A Glendale collection agency has agreed to pay $1 million to resolve a lawsuit accusing it of illegally texting debtors and improperly disclosing debts to family, friends and colleagues.
The Federal Trade Commission had accused National Attorney Collection Services Inc. of misrepresenting itself as a law firm in text messages, phone calls and in mail. In some cases, according to the FTC lawsuit, the company falsely threatened to have debtors arrested.
The FTC also accused the company and its chief executive, Archie Donovan, of unlawfully disclosing debts to family members, friends and co-workers of consumers. In some cases, they sent out debt notices in mailing envelopes that included a photo of a big arm shaking money from a consumer who is upside down. US law does not allow debt collectors to publicly disclose someone’s private debts because doing so could endanger their jobs and reputations, the FTC said.
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Many debtors had fallen behind on payments to payday loan companies, which often charge exorbitant interest rates to borrowers with bad credit histories, the FTC said in its lawsuit, filed in U.S. District Court. from Los Angeles.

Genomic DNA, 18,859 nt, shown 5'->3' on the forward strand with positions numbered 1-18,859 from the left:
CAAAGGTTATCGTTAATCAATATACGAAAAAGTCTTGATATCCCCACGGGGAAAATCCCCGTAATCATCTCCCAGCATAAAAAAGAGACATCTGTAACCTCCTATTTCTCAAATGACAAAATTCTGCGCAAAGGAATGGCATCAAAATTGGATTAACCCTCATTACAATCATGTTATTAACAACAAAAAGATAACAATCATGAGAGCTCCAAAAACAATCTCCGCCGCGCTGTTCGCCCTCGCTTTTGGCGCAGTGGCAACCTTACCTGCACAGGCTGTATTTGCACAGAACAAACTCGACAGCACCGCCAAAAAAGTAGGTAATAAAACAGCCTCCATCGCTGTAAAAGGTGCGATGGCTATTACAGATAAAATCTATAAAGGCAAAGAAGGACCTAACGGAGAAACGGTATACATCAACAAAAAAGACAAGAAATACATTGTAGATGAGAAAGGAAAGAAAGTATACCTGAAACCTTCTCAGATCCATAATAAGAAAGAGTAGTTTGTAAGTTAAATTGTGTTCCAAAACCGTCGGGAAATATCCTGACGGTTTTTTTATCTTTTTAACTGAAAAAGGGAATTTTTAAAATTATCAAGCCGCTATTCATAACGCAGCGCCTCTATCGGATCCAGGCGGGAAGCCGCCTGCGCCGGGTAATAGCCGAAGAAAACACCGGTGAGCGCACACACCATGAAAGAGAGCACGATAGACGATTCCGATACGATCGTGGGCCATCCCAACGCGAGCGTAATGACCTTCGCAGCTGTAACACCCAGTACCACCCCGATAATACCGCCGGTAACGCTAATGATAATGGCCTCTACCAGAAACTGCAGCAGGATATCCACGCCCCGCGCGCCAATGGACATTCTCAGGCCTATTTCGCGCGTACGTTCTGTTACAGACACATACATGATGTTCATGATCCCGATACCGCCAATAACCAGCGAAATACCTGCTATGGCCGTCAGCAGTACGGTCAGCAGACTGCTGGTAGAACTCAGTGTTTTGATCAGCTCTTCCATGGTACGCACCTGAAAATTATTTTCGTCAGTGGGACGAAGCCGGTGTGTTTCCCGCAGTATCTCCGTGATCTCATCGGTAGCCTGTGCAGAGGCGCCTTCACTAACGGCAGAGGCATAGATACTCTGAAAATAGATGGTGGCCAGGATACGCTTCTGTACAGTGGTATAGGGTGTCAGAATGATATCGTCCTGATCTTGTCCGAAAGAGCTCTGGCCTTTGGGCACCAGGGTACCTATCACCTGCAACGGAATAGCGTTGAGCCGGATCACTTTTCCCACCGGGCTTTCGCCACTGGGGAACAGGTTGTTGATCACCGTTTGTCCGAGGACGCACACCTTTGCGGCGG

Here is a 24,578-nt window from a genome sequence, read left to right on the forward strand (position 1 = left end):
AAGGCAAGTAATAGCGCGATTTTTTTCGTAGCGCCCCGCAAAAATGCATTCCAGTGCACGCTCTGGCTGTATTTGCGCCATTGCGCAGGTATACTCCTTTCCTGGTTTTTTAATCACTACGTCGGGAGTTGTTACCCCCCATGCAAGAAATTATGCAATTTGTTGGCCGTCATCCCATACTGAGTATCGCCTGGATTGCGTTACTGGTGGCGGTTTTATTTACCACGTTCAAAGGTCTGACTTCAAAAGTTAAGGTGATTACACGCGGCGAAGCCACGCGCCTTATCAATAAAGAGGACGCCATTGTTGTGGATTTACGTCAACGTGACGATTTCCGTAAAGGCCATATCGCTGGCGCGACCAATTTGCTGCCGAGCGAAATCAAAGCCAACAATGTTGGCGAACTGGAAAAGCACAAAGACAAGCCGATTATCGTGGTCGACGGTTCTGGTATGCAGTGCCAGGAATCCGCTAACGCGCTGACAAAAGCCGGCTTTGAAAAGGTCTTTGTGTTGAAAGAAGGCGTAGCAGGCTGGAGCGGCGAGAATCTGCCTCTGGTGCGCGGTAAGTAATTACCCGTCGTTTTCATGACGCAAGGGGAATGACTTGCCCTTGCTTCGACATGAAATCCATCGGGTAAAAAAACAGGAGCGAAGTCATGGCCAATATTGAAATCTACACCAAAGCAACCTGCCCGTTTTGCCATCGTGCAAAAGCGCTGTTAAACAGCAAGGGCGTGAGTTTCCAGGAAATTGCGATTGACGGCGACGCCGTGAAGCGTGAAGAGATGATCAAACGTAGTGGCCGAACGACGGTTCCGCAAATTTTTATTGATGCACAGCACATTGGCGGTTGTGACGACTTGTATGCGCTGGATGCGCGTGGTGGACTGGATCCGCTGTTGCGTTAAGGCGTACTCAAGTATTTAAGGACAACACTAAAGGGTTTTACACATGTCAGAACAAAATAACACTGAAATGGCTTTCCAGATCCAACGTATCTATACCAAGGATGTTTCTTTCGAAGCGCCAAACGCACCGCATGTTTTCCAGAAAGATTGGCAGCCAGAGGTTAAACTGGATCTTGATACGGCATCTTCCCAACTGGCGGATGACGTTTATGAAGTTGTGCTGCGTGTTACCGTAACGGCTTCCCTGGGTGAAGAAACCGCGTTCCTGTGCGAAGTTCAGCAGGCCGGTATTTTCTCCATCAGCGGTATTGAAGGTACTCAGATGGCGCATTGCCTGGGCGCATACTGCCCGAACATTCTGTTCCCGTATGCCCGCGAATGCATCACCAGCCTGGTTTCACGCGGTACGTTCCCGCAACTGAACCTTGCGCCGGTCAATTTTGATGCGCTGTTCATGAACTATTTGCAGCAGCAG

“Defendants engaged in deceptive and unfair practices in nearly every aspect of their dealings with these consumers,” the FTC lawsuit said.
It is not illegal for a debt collector to communicate by text, the FTC said. But the communication must be factual and must include information about the debtors’ legal rights.
“No matter how debt collectors communicate with consumers — by mail, phone, text or any other means — they must follow the law,” said Jessica Rich, director of the Office of Consumer Protection at the FTC. “The FTC has a zero tolerance policy for deception.”
In addition to the $1 million civil penalty, the settlement requires defendants to stop sending text messages that do not contain the required information and to obtain consumer consent before contacting them by text message. Defendants were also prohibited from falsely claiming to be law firms and falsely threatening to sue or take actions – such as seizing property or garnishing wages – that they did not actually have the right to. intend to take.
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